THE NET EFFECT: What's it worth? Online adspend overtook spend on cinema last year. So how much more is it destined to grow, and which brands are the biggest spenders?

Despite the pessimism this year, online advertising is still

expected to claim a greater share of ad budgets over the next 12 months.

But how can this be when ad budgets are being cut and the initial

excitement around new media has dampened?



Well, although the growth rate in online advertising revenue is slowing

- to be expected for an industry that displayed such rocket rates of

growth in its infancy - the revenue rates are still increasing, just at

a less dramatic pace. This doesn't just include banner advertising

spend.



Online sponsorship, e-mail marketing and partnership deals are becoming

increasingly popular and are the final destination for a lot of the big

money in online advertising. Improvements in technology are also

allowing creatives to produce sexier executions.



So what's it worth? Ewan Darby, the strategic planning manager at AC

Nielsen MMS, expects online advertising to account for at least 5 per

cent of all ad budgets this time next year. What is holding back

investment, he thinks, is its lack of transparency.



"If you're an advertiser and 45 per cent of your budget goes on TV, the

next day you know what has been delivered. You can't measure online in

the same way - accountability is presented using so many different

measures. Everybody should be getting on board with ABC//electronic and

creating one industry standard," Darby says.



Figures for online advertising spend are still hard to come by because

of the immaturity of the market. Official figures that are published

regularly are those by PricewaterhouseCoopers, on behalf of the Internet

Advertising Bureau. According to last year's figures, online ad revenue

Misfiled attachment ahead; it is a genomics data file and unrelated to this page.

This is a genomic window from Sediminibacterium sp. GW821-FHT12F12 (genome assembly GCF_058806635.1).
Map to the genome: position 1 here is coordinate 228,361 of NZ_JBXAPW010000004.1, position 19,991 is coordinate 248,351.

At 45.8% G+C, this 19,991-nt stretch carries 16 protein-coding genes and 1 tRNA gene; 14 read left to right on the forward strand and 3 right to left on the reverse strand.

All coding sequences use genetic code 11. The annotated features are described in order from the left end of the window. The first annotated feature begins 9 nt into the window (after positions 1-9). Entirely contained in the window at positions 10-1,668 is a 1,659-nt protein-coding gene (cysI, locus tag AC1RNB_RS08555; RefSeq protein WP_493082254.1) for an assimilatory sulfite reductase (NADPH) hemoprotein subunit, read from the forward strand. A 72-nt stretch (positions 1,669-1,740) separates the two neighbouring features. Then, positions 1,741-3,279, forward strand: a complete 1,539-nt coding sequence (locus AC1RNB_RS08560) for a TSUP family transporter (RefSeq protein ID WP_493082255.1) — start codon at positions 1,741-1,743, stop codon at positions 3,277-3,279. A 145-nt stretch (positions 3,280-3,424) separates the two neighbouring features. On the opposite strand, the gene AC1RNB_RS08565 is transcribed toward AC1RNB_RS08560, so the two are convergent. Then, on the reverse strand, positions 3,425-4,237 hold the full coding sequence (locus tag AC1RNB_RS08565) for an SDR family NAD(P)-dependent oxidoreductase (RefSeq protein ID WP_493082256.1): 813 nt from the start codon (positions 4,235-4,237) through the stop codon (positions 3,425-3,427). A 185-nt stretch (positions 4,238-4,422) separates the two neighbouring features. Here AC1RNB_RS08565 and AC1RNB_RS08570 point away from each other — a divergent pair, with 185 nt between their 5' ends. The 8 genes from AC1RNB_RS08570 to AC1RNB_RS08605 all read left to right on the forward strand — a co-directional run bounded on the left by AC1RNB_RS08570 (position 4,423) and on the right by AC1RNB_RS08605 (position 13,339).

accounted for £154.7 million, £26 million more than cinema

adspend for the same year. Forrester Research estimates that total

online ad revenue will rise to more than £210 million during the

first two quarters of 2001.



So who are the big spenders at the moment? According to Forrester, the

financial services companies have invested the most in online

advertising in 2001, spending more than £16 million on the medium

since January. Consumer goods were the second biggest investors,

ploughing £12 million into their online promotions, closely

followed by media and entertainment, computing, and business products

and services brands.



In January, NetCrawling's LemonAd service found that Dell, Thomas Cook

and Ladbrokes were the top online advertisers. Over the past few months

these brands have been overtaken by Amazon and BOL. However, the facts

can often differ between research houses. For instance, Forrester's

estimates suggest that the current biggest online spenders are Hewlett

Packard, Amazon and Casino-On-Net.



Interactive advertising is not yet included in ACNielsen MMS's quarterly

advertising revenue figures, so there is no official word on what

proportion of advertising budgets go into interactive media, and whether

traditional advertising channels are suffering as a result.



However, what does seem certain is that the chunk of marketing budgets

that is dedicated to online advertising seems to vary dramatically from

client to client. According to a number of prominent media buyers, on

average between 1 and 15 per cent of marketing budgets are set aside for

digital media advertising in the current market. Colin Mills, the

managing director of media agency Carat, says that its clients dedicate

an average of 2 per cent of their ad budgets to online media.



Jason Dooris, the chief executive of MediaCom's online advertising

agency, Beyond Interactive, is more optimistic, putting the proportion

of budget dedicated to online at between 5 and 10 per cent. He comments:

"We haven't noticed online media budgets denting traditional ad budgets

to any significant degree so far, but the internet is an accepted media

channel and we believe that it offers a new audience in a new way."



However, how much brands choose to put into online advertising depends

totally on their objectives. Chris Mitchell, the marketing director at

Virgin Wines, says: "When we first launched, we concentrated on offline

advertising as it was an awareness issue." Now, he estimates, the

company spends more than 50 per cent of its ad budget online.